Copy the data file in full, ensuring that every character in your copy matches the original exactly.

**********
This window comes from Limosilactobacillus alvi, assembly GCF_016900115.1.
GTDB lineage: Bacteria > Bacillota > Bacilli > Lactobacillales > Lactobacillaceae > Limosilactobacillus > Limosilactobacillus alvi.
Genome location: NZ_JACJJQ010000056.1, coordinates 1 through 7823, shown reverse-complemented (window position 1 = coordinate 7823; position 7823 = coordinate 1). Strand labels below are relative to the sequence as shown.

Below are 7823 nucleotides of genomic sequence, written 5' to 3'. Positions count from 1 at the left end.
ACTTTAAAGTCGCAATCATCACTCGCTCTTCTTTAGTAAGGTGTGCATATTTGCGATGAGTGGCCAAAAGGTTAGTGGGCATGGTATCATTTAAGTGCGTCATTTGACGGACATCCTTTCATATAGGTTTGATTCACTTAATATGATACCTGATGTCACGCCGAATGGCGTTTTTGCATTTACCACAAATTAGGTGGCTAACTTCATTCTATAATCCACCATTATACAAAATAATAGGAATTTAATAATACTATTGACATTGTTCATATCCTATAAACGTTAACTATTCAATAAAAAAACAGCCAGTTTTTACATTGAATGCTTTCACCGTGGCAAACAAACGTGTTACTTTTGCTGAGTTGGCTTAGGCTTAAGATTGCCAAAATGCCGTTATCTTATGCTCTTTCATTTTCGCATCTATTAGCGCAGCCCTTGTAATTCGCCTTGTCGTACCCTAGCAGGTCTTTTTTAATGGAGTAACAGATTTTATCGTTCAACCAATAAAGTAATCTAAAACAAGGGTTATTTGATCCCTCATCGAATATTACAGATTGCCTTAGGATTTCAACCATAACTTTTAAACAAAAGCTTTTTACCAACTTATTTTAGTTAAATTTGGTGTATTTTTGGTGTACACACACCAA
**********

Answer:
This window comes from Limosilactobacillus alvi, assembly GCF_016900115.1.
GTDB lineage: Bacteria > Bacillota > Bacilli > Lactobacillales > Lactobacillaceae > Limosilactobacillus > Limosilactobacillus alvi.
Genome location: NZ_JACJJQ010000056.1, coordinates 1 through 7823, shown reverse-complemented (window position 1 = coordinate 7823; position 7823 = coordinate 1). Strand labels below are relative to the sequence as shown.

Below are 7823 nucleotides of genomic sequence, written 5' to 3'. Positions count from 1 at the left end.
ACTTTAAAGTCGCAATCATCACTCGCTCTTCTTTAGTAAGGTGTGCATATTTGCGATGAGTGGCCAAAAGGTTAGTGGGCATGGTATCATTTAAGTGCGTCATTTGACGGACATCCTTTCATATAGGTTTGATTCACTTAATATGATACCTGATGTCACGCCGAATGGCGTTTTTGCATTTACCACAAATTAGGTGGCTAACTTCATTCTATAATCCACCATTATACAAAATAATAGGAATTTAATAATACTATTGACATTGTTCATATCCTATAAACGTTAACTATTCAATAAAAAAACAGCCAGTTTTTACATTGAATGCTTTCACCGTGGCAAACAAACGTGTTACTTTTGCTGAGTTGGCTTAGGCTTAAGATTGCCAAAATGCCGTTATCTTATGCTCTTTCATTTTCGCATCTATTAGCGCAGCCCTTGTAATTCGCCTTGTCGTACCCTAGCAGGTCTTTTTTAATGGAGTAACAGATTTTATCGTTCAACCAATAAAGTAATCTAAAACAAGGGTTATTTGATCCCTCATCGAATATTACAGATTGCCTTAGGATTTCAACCATAACTTTTAAACAAAAGCTTTTTACCAACTTATTTTAGTTAAATTTGGTGTATTTTTGGTGTACACACACCAA